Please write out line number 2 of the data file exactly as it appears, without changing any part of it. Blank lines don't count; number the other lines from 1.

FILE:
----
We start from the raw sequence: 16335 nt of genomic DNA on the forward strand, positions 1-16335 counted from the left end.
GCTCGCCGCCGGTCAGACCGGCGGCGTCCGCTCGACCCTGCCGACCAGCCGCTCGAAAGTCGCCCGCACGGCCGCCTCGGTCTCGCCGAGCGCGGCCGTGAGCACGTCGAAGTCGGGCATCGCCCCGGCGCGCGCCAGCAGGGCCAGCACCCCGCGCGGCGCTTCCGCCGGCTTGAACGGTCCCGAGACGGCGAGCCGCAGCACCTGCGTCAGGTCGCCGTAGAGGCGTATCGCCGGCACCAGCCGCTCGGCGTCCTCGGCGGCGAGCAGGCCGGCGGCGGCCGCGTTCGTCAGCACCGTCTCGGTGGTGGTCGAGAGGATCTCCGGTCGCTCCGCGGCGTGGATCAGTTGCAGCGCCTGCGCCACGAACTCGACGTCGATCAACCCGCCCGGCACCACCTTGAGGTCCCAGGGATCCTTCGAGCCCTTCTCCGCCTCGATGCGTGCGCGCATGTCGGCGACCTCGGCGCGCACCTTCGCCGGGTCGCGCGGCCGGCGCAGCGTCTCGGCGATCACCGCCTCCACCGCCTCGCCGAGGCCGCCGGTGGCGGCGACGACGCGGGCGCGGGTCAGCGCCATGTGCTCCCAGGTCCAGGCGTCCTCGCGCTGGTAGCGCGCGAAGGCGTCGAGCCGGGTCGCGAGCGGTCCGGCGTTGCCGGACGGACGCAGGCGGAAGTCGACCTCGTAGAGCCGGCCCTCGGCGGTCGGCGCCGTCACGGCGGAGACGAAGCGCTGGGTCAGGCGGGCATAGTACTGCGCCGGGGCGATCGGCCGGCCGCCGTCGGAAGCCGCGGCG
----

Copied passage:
GCTCGCCGCCGGTCAGACCGGCGGCGTCCGCTCGACCCTGCCGACCAGCCGCTCGAAAGTCGCCCGCACGGCCGCCTCGGTCTCGCCGAGCGCGGCCGTGAGCACGTCGAAGTCGGGCATCGCCCCGGCGCGCGCCAGCAGGGCCAGCACCCCGCGCGGCGCTTCCGCCGGCTTGAACGGTCCCGAGACGGCGAGCCGCAGCACCTGCGTCAGGTCGCCGTAGAGGCGTATCGCCGGCACCAGCCGCTCGGCGTCCTCGGCGGCGAGCAGGCCGGCGGCGGCCGCGTTCGTCAGCACCGTCTCGGTGGTGGTCGAGAGGATCTCCGGTCGCTCCGCGGCGTGGATCAGTTGCAGCGCCTGCGCCACGAACTCGACGTCGATCAACCCGCCCGGCACCACCTTGAGGTCCCAGGGATCCTTCGAGCCCTTCTCCGCCTCGATGCGTGCGCGCATGTCGGCGACCTCGGCGCGCACCTTCGCCGGGTCGCGCGGCCGGCGCAGCGTCTCGGCGATCACCGCCTCCACCGCCTCGCCGAGGCCGCCGGTGGCGGCGACGACGCGGGCGCGGGTCAGCGCCATGTGCTCCCAGGTCCAGGCGTCCTCGCGCTGGTAGCGCGCGAAGGCGTCGAGCCGGGTCGCGAGCGGTCCGGCGTTGCCGGACGGACGCAGGCGGAAGTCGACCTCGTAGAGCCGGCCCTCGGCGGTCGGCGCCGTCACGGCGGAGACGAAGCGCTGGGTCAGGCGGGCATAGTACTGCGCCGGGGCGATCGGCCGGCCGCCGTCGGAAGCCGCGGCG